By Bliss Sando
POMPTON LAKES, NJ – 24 years is a long time to wait for justice to be done, and the residents of Pompton Lakes are still waiting. However, the recent announcement by the federal Environmental Protection Agency that it will reconsider its widely criticized plan to remove 26 acres of contaminated soil from a portion of Pompton Lake gives some residents hope.
Former Mayor Jack Sinsimer and some residents began uncovering DuPont’s pollution in the late 1980’s and since then the small lake community has discovered that it's been left with an inheritance of toxic waste and pollution from the old explosives plant, the former main employer in the town. DuPont’s plant once covered a 576-acre site on elevated ground. The industrial complex closed down in 1994, but during its long operation (mainly under the ownership of DuPont), it leaked hazardous chemicals and heavy metals such as mercury and lead into the surrounding area. These toxins have seeped deep into the soil, groundwater and lake sediment, and have even entered some 400 homes in vapor form.
The northern New Jersey site has not been added to the federal Superfund list, however, despite pleas to the federal government from environmental groups and residents. The Environmental Protection Agency’s website acknowledges the pollution, but claims that substantial progress has already been made to clean up the site and will continue to be made. Residents are not inclined to agree.
For years, DuPont has been taking what residents say are small, insignificant steps toward remediation, and the residents have continued to demand a proper cleanup. Residents worry that if DuPont continues their “cleanup” at this rate, it will take a lifetime or more to complete the decontamination.
Earlier this month, tests were done that confirmed the recontamination of Acid Brook, which runs through the former DuPont site and past several homes. Over 15 years ago, DuPont and the federal government confirmed that this stream was completely cleaned up, yet now toxic metals and chemicals are showing up again, some in dangerous proportions. Specifically PCE, a chemical linked to cancer, was at an unsafe level, according to EPA officials. This proves that DuPont’s small cleanup attempts have been unsuccessful and are simply not enough.
Since the EPA’s tests confirming the recontamination of Acid Brook have been made public, DuPont’s recent application to remove 26 acres of contaminated soil has been scrutinized by the public and was finally delayed. The residents expressed concern about the heavy truck traffic that will result from the dredging. “We’re going to have large trucks coming through residential streets for more than a year,” worries Raymond Bosna, whose home is located on Jefferson Avenue, one of the roads that the trucks will use to carry out the toxic soil. Raymond also worries about his two small children who frequently play outside.
Jeffrey Marsden, the Pompton Lakes borough engineer, expressed his concerns in a February 3 letter about possible damage to residential roads by the 4,000 trucks that will be needed to carry out the soil and the spread of contaminated dust throughout the neighborhood, among others.
In addition to these concerns, many residents believe that the EPA’s original plan for this dredging was insufficient. Former Governor James Florio and well-known environmental activist Lois Gibbs recently endorsed the residents’ pleas to add the site to the Superfund list.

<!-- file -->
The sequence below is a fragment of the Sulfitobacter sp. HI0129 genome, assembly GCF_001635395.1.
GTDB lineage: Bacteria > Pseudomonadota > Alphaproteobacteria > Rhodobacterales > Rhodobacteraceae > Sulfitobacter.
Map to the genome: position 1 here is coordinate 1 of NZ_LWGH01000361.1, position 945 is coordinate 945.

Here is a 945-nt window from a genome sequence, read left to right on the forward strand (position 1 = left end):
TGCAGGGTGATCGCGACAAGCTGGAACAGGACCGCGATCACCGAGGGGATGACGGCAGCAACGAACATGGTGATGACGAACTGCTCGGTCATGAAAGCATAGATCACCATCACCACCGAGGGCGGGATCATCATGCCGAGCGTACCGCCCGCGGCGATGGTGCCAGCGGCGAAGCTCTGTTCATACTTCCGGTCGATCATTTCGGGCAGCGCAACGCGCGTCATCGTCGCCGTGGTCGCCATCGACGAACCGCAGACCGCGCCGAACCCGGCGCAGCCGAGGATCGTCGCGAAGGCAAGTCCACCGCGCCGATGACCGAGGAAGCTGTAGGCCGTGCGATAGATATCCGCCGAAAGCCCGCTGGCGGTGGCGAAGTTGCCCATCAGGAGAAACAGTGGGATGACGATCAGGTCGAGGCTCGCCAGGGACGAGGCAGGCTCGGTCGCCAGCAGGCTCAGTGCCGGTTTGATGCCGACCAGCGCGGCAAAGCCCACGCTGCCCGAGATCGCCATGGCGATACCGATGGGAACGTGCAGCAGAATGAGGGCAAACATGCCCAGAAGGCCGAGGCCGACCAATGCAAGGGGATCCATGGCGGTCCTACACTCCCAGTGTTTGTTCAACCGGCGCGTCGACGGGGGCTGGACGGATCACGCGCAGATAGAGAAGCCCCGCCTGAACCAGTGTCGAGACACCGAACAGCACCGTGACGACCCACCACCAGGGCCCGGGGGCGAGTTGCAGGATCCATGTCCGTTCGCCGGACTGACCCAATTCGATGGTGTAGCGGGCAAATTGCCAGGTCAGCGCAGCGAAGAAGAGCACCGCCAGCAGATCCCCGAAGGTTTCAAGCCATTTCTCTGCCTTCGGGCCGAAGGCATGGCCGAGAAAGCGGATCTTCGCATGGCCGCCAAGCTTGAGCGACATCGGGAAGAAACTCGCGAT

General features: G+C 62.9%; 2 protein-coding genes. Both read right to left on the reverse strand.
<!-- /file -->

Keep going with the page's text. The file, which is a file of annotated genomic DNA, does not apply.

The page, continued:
More support for the critics of the EPA and DuPont came from the U.S. Fish and Wildlife Service. FWS field supervisor J. Eric Davis Jr. called the plan inadequate, and described the soil dredging as only “an important first step.” Davis wrote, “[T]he Service does not believe that the proposed remedial action, as currently planned, will completely address historic releases, nor be sufficient to protect against future injury.”
The original proposal called for approximately 68,000 cubic yards of highly contaminated soil and sediment to be removed from a lake delta created by Acid Brook, along with 7,800 additional cubic yards from the shore. All of this would take place inside a 26-acre area.
Lisa Riggiola, of the grassroots group Citizens for a Clean Pompton Lakes, stated: “The important thing is that the entire lake is cleaned up. It's 250 acres, not just the 26 acres they're talking about.” She also stated that, “of course,” the DuPont plant site itself must be cleaned up as well.
The major flaw residents point to in the EPA’s plan is the fact that DuPont’s former plant site has yet to be cleaned up. Consequently, since the plant sits on top of a hill, the highly concentrated contaminants there have found their way downhill toward the lake, particularly via the Acid Brook. The recontamination of the Acid Brook only supports this theory. However, the EPA plans to clean up a small area of the lake and shore, which sits at the bottom of the hill, despite the fact that this area will probably continue to receive new contaminants from uphill/upstream.
Dana Patterson, the toxic coordinator for the Edison Wetlands Association, said that “If they don’t address the source first, the plant, then the lake could just become re-contaminated.”
Patterson said that the Edison Wetlands Association, an environmental organization which has been assisting residents in their campaign for a full cleanup, is “excited” about the recently announced delay of the dredging. However they, along with many residents, still worry about the incomplete nature of the EPA’s original plan.
Residents and environmental organizations hope to keep the public pressure on the EPA and DuPont until they agree to a complete cleanup of the area.